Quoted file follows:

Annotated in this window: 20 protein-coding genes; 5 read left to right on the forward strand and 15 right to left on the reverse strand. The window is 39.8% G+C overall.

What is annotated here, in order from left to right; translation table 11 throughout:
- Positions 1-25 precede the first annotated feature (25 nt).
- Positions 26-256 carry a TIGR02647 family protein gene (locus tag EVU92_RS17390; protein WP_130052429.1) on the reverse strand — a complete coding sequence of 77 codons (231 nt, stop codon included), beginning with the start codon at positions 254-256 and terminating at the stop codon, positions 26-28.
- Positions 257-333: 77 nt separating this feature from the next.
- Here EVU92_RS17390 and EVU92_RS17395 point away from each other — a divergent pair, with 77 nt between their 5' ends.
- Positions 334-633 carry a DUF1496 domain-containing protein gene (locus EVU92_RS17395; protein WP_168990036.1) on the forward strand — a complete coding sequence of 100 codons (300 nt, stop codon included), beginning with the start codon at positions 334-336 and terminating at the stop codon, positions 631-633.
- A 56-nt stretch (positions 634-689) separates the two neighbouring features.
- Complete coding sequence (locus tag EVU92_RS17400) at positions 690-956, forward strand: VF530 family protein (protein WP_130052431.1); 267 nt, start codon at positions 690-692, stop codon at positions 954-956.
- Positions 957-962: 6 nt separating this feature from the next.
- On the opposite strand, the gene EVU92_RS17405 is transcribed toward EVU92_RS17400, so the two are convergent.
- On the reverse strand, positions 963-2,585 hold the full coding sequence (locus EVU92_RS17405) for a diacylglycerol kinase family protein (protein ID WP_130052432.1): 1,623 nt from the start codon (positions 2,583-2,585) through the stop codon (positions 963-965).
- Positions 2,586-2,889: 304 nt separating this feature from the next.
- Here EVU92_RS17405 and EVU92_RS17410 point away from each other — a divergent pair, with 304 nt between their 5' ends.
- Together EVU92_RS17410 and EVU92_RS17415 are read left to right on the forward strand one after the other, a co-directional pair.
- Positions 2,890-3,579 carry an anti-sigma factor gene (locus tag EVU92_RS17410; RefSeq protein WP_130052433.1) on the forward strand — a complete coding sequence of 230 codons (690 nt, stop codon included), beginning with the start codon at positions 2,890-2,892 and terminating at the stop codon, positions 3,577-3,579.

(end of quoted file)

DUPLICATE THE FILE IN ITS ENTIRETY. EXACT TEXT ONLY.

Annotated in this window: 20 protein-coding genes; 5 read left to right on the forward strand and 15 right to left on the reverse strand. The window is 39.8% G+C overall.

What is annotated here, in order from left to right; translation table 11 throughout:
- Positions 1-25 precede the first annotated feature (25 nt).
- Positions 26-256 carry a TIGR02647 family protein gene (locus tag EVU92_RS17390; protein WP_130052429.1) on the reverse strand — a complete coding sequence of 77 codons (231 nt, stop codon included), beginning with the start codon at positions 254-256 and terminating at the stop codon, positions 26-28.
- Positions 257-333: 77 nt separating this feature from the next.
- Here EVU92_RS17390 and EVU92_RS17395 point away from each other — a divergent pair, with 77 nt between their 5' ends.
- Positions 334-633 carry a DUF1496 domain-containing protein gene (locus EVU92_RS17395; protein WP_168990036.1) on the forward strand — a complete coding sequence of 100 codons (300 nt, stop codon included), beginning with the start codon at positions 334-336 and terminating at the stop codon, positions 631-633.
- A 56-nt stretch (positions 634-689) separates the two neighbouring features.
- Complete coding sequence (locus tag EVU92_RS17400) at positions 690-956, forward strand: VF530 family protein (protein WP_130052431.1); 267 nt, start codon at positions 690-692, stop codon at positions 954-956.
- Positions 957-962: 6 nt separating this feature from the next.
- On the opposite strand, the gene EVU92_RS17405 is transcribed toward EVU92_RS17400, so the two are convergent.
- On the reverse strand, positions 963-2,585 hold the full coding sequence (locus EVU92_RS17405) for a diacylglycerol kinase family protein (protein ID WP_130052432.1): 1,623 nt from the start codon (positions 2,583-2,585) through the stop codon (positions 963-965).
- Positions 2,586-2,889: 304 nt separating this feature from the next.
- Here EVU92_RS17405 and EVU92_RS17410 point away from each other — a divergent pair, with 304 nt between their 5' ends.
- Together EVU92_RS17410 and EVU92_RS17415 are read left to right on the forward strand one after the other, a co-directional pair.
- Positions 2,890-3,579 carry an anti-sigma factor gene (locus tag EVU92_RS17410; RefSeq protein WP_130052433.1) on the forward strand — a complete coding sequence of 230 codons (690 nt, stop codon included), beginning with the start codon at positions 2,890-2,892 and terminating at the stop codon, positions 3,577-3,579.